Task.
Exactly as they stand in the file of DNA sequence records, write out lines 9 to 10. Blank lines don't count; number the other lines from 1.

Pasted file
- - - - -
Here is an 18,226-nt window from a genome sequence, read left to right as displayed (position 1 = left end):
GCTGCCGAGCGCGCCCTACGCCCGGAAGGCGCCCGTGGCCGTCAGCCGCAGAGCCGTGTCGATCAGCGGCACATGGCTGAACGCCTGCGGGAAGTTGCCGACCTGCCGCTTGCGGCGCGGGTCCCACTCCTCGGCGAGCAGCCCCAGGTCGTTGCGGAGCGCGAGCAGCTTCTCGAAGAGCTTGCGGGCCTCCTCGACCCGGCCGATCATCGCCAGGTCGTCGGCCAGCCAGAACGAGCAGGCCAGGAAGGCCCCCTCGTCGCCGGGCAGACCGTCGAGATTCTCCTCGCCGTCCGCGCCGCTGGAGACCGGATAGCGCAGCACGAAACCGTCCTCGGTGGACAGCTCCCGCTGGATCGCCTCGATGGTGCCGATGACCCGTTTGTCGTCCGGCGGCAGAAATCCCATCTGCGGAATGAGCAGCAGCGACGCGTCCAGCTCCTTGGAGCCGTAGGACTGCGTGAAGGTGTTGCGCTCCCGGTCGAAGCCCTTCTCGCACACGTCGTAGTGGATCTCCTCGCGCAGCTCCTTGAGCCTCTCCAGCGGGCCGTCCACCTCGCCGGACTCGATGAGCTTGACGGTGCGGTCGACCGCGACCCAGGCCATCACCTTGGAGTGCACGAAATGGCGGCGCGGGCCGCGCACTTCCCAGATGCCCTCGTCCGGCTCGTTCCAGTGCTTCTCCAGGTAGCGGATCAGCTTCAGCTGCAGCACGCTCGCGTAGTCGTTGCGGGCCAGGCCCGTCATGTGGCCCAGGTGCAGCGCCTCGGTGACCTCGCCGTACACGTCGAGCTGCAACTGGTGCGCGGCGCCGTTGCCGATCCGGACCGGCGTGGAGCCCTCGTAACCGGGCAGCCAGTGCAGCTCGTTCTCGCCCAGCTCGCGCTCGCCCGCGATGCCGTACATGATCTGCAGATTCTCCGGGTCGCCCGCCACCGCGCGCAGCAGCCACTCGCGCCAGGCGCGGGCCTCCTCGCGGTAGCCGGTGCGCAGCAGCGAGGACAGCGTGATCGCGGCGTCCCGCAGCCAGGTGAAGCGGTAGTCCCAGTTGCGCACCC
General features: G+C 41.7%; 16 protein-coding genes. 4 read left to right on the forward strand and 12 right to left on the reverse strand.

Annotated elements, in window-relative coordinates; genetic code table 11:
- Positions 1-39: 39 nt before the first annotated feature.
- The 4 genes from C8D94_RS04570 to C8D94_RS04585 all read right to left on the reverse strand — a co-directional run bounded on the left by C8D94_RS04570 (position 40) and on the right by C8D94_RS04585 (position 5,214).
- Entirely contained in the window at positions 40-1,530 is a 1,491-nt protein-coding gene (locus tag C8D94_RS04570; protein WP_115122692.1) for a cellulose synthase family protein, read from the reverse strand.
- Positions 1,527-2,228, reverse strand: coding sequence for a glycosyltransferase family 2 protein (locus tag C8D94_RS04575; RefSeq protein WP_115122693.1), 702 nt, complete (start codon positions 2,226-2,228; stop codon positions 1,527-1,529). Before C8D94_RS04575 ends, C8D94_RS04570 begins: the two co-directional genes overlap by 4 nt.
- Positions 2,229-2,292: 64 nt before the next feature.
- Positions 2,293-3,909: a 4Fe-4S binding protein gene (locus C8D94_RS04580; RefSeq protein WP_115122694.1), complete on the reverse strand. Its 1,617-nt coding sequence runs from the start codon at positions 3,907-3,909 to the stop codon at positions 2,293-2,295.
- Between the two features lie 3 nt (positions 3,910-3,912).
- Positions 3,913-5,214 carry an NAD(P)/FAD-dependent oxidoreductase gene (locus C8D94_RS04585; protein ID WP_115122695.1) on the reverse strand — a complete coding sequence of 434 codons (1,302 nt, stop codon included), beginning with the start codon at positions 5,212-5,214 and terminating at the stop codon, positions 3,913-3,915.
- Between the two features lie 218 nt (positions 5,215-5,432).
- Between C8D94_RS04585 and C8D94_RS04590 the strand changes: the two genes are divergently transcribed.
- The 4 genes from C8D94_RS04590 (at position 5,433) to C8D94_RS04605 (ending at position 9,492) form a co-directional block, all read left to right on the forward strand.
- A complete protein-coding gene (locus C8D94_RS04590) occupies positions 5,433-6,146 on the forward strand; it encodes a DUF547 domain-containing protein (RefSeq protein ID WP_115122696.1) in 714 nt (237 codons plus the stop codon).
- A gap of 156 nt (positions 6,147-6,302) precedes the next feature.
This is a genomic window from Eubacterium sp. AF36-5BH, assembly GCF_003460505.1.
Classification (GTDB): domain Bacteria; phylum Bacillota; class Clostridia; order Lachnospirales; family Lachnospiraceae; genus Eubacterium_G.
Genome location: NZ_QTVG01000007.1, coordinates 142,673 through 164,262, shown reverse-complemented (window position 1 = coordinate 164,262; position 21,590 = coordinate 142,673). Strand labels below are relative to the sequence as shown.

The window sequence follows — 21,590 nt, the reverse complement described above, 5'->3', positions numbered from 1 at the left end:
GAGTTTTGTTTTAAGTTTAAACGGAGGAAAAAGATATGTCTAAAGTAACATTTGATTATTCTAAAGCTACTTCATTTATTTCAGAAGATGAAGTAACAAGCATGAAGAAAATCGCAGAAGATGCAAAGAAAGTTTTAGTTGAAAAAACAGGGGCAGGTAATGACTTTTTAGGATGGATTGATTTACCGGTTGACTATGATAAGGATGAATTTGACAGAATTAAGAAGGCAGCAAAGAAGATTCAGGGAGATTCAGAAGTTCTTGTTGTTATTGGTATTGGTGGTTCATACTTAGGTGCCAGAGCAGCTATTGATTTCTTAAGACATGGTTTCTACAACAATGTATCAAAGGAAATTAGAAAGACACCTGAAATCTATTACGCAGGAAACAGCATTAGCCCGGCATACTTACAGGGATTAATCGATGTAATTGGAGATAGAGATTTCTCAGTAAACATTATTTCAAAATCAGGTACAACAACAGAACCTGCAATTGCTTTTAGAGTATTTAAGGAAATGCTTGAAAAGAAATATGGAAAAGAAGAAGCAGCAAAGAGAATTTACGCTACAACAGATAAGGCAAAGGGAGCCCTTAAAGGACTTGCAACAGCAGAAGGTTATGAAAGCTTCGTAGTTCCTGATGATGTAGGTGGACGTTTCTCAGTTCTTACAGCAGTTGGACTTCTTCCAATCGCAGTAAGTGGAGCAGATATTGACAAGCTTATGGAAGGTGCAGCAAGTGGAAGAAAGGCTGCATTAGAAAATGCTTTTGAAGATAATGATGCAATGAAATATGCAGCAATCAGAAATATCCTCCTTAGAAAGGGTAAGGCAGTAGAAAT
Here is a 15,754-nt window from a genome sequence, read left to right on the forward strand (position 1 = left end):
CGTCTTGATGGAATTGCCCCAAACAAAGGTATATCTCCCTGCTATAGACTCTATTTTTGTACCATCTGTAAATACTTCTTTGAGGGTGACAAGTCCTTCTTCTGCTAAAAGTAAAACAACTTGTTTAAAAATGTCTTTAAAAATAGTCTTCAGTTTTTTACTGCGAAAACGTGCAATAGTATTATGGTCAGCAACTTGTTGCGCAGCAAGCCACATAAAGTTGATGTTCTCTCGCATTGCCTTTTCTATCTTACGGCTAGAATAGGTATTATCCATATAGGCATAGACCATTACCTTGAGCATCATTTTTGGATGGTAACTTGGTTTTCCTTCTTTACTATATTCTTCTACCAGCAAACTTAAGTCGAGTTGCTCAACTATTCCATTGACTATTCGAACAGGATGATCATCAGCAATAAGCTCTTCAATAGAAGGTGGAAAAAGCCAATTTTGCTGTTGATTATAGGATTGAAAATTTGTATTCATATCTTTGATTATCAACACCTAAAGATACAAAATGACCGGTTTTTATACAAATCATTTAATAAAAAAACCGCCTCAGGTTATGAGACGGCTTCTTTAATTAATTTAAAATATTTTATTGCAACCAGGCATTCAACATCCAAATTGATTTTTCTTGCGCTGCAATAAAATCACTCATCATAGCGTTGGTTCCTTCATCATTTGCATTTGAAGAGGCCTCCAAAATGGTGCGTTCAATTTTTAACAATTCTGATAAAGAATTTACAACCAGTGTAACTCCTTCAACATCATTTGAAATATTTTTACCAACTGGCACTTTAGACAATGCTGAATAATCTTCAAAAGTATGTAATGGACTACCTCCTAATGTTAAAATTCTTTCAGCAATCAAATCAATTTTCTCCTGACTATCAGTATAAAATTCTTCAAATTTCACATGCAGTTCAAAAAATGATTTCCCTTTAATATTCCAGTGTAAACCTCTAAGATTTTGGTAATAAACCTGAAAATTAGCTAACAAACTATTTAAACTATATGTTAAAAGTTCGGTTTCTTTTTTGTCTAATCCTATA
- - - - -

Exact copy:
- Positions 2,229-2,292: 64 nt before the next feature.
- Positions 2,293-3,909: a 4Fe-4S binding protein gene (locus C8D94_RS04580; RefSeq protein WP_115122694.1), complete on the reverse strand. Its 1,617-nt coding sequence runs from the start codon at positions 3,907-3,909 to the stop codon at positions 2,293-2,295.